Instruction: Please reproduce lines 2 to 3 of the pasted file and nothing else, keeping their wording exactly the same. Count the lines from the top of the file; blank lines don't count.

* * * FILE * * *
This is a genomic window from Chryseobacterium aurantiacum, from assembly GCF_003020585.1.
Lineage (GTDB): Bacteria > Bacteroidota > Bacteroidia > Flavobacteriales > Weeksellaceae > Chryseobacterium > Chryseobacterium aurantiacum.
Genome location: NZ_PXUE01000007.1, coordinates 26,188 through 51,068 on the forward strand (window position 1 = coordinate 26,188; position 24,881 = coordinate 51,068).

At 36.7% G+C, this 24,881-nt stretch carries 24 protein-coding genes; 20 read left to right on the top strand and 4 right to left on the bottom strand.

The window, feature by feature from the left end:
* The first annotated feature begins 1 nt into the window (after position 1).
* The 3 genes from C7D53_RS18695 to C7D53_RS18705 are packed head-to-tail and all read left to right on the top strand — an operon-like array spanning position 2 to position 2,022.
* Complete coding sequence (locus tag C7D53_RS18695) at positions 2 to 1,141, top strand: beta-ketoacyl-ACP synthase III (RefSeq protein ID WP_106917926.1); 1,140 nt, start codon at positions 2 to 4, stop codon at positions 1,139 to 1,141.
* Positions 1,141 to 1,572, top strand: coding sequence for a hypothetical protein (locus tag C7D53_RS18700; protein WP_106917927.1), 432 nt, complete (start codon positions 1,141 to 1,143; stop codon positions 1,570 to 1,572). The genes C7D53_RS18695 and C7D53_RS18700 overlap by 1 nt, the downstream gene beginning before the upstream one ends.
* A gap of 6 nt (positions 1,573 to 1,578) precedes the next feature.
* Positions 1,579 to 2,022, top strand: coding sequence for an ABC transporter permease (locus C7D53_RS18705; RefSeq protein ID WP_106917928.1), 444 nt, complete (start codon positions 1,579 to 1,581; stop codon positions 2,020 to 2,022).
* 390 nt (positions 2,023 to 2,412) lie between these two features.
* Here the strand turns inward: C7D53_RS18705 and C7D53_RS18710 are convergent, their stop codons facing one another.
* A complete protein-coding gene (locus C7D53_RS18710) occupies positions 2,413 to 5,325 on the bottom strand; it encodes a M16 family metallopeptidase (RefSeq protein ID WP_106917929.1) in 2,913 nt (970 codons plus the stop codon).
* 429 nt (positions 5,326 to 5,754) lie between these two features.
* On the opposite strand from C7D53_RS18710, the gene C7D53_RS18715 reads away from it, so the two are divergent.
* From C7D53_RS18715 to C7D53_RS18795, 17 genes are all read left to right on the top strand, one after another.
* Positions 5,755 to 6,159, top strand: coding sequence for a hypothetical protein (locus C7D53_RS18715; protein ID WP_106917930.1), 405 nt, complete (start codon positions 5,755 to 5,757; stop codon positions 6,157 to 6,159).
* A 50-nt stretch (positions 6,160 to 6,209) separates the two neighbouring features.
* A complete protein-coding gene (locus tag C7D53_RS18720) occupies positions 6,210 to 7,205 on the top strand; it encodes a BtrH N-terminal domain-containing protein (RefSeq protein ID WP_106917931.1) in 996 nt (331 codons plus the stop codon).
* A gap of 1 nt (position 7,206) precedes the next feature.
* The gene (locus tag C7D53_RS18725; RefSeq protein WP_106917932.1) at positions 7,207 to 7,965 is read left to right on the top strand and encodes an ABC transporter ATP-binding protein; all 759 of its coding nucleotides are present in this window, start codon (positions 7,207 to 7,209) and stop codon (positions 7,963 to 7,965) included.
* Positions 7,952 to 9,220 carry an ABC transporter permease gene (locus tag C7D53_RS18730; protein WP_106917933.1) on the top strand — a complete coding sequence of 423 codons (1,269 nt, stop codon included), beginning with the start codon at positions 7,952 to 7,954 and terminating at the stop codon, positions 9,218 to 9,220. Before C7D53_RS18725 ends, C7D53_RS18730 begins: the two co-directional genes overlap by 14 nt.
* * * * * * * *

Lineage (GTDB): Bacteria > Bacteroidota > Bacteroidia > Flavobacteriales > Weeksellaceae > Chryseobacterium > Chryseobacterium aurantiacum.
Genome location: NZ_PXUE01000007.1, coordinates 26,188 through 51,068 on the forward strand (window position 1 = coordinate 26,188; position 24,881 = coordinate 51,068).